Turkey Brining Basics
There is a lot of advice about what you need for a juicy, tender, perfectly seasoned turkey, but it comes down to two simple essentials: salt and time.
Meet brining. Brining refers to infusing a protein (like turkey) with salt prior to cooking it. No matter which brining technique you use—wet or dry—it will always include both salt and time. The brining process seasons the turkey and helps it retain more moisture during cooking. The result? A super juicy and flavorful turkey.
Wet brining a turkey includes submerging the raw bird in a saltwater solution for many hours before roasting. The basic ratio for wet brine is 1 cup of kosher salt to 1 gallon of water.
Choose your own adventure by riffing on this basic wet brine ratio. You can add aromatics like granulated sugar or brown sugar, smashed garlic cloves, rosemary sprigs, thyme sprigs, bay leaves, whole peppercorns or allspice, and strips of citrus zest such as orange or lemon. Alternatively, use smoked coarse sea salt in place of the kosher salt. Or swap in apple cider or lager beer for the water. (Time-saving tip: Look for a premade brine kit or packet at your local Raley’s.)
Here is an example of a wet brine for a 12-pound turkey:
1 gallon of water
1 cup kosher salt
½ cup granulated sugar or brown sugar (optional)
Small handful of aromatics (optional)
Combine the water, salt, sugar and aromatics (if using) in a large stock pot. Bring the water to a boil, lower heat and simmer for at least 5 minutes, stirring to fully dissolve salt (and sugar, if using). Remove from heat and allow to cool to room temperature.
Place the turkey into a container large enough to hold the turkey and brine, then pour in enough cooled brine to fully cover the bird. Refrigerate. A general rule is to leave the meat in the brine for roughly 1 hour per pound. So, for a 12-pound turkey, an overnight brine in the refrigerator will suffice.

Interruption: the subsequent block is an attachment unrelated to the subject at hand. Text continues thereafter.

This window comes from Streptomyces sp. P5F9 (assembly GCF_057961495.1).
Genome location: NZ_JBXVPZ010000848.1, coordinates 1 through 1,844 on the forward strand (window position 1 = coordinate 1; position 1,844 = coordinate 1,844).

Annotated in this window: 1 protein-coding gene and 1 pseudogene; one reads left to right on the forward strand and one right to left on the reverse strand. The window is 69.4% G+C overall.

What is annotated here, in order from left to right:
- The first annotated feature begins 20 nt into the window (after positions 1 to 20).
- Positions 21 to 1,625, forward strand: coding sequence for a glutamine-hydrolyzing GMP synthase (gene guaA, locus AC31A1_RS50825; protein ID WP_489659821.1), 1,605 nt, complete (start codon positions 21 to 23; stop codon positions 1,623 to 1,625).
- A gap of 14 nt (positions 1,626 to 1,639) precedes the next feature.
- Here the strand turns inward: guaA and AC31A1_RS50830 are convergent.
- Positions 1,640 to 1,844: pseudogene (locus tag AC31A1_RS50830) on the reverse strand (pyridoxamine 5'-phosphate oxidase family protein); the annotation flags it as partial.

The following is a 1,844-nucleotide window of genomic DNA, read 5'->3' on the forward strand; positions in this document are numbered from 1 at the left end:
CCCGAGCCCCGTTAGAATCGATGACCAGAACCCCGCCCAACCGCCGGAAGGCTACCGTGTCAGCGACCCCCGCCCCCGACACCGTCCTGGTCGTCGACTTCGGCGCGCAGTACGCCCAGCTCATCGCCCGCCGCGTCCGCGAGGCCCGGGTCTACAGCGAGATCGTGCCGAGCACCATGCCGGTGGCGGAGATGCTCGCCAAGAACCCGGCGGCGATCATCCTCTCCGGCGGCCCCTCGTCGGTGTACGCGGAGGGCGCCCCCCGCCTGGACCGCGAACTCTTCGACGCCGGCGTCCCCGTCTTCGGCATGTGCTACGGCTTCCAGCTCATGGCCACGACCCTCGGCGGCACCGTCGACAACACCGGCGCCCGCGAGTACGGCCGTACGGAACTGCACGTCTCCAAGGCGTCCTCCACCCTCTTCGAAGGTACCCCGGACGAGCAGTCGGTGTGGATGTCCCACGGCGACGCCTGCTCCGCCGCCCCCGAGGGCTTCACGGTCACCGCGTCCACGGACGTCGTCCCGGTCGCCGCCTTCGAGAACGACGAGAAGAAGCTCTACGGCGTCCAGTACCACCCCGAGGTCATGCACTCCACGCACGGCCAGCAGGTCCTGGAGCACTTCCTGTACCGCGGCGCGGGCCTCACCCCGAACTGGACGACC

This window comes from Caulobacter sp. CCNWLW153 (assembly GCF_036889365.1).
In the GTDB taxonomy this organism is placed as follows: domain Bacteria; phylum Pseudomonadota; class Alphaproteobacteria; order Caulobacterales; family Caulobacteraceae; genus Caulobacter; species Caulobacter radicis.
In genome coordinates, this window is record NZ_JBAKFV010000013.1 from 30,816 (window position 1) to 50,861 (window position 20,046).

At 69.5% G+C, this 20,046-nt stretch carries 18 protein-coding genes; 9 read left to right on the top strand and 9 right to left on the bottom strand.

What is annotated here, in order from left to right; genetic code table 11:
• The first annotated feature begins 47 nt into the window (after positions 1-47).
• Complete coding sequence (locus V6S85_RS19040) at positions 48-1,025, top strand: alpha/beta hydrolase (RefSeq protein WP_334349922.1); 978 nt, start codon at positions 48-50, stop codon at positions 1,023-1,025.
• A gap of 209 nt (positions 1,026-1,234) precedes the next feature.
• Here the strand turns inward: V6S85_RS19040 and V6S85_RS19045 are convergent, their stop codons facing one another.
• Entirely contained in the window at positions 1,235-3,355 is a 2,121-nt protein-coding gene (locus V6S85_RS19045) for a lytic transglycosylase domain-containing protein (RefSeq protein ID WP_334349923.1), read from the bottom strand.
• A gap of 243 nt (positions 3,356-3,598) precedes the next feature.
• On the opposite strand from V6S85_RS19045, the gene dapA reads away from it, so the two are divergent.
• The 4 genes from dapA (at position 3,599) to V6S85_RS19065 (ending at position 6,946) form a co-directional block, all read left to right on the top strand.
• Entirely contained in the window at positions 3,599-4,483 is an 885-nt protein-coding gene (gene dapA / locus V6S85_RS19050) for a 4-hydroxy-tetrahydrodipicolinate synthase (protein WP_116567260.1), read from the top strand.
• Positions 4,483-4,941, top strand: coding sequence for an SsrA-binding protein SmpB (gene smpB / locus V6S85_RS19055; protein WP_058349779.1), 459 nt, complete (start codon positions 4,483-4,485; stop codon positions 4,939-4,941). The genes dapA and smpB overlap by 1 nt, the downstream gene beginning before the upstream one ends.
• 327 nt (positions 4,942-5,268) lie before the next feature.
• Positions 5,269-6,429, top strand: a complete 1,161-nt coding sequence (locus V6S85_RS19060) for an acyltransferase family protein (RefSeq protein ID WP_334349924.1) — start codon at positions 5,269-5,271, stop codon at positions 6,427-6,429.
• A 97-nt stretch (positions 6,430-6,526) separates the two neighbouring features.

After soaking the turkey, drain and discard the solution. Rinse the turkey, then pat it dry. If you have time, leave the bird uncovered in the fridge a few hours before cooking. Drying it out further will help you achieve beautiful golden-brown crispy skin.
The general dry brining technique calls for ½ teaspoon of kosher salt per pound of meat, plus whatever dried herbs and spices you want to add. Use a spice grinder or mortar and pestle to blend the salt, herbs and spices until crushed but not turned into a fine powder.
Place the turkey on either a cooling rack set on top of a rimmed baking sheet or directly in the roasting pan that you plan to cook the bird in. Thoroughly pat the turkey dry inside and out with paper towels. Loosen the skin of the breast and legs. Then rub the brine mixture inside and outside of the turkey’s cavity including under the skin.
Refrigerate uncovered for at least 24 hours (at least 1 hour per pound) and up to three days. Do not rinse the dry brine mixture off the turkey before cooking.
Wet or Dry Brining: Which Technique Is Best for You?
You win either way because both techniques increase the turkey’s juiciness and improve flavor but read on to explore which is best for your space and schedule.
- You need a large enough container to keep the turkey submerged in the brine and a large enough space in your fridge for that container.
- Since the bird can simply sit uncovered on a sheet pan and does not require liquid, you need less space in your fridge and it is not as messy as a wet brine.
- It takes longer to dry brine (up to three days) than wet brine, so you can brine a couple days ahead and free up your schedule for other tasks later.
- Plan ahead. Not only does the brining process take several hours (or days), but if you are using a wet brine, making the saltwater solution and letting it cool also takes time.
- Don’t brine a kosher bird—it has already been brined.
- Never pour a hot wet brine over a raw turkey. Cool the brine solution completely first to avoid potential bacteria growth.
- There’s no need to salt a brined bird before putting it in the oven because it’s already seasoned.
- The pan drippings from a brined turkey will be salty, so use it cautiously in gravy recipes.
- Remember to take advantage of our free knife sharpening service at our Meat Department.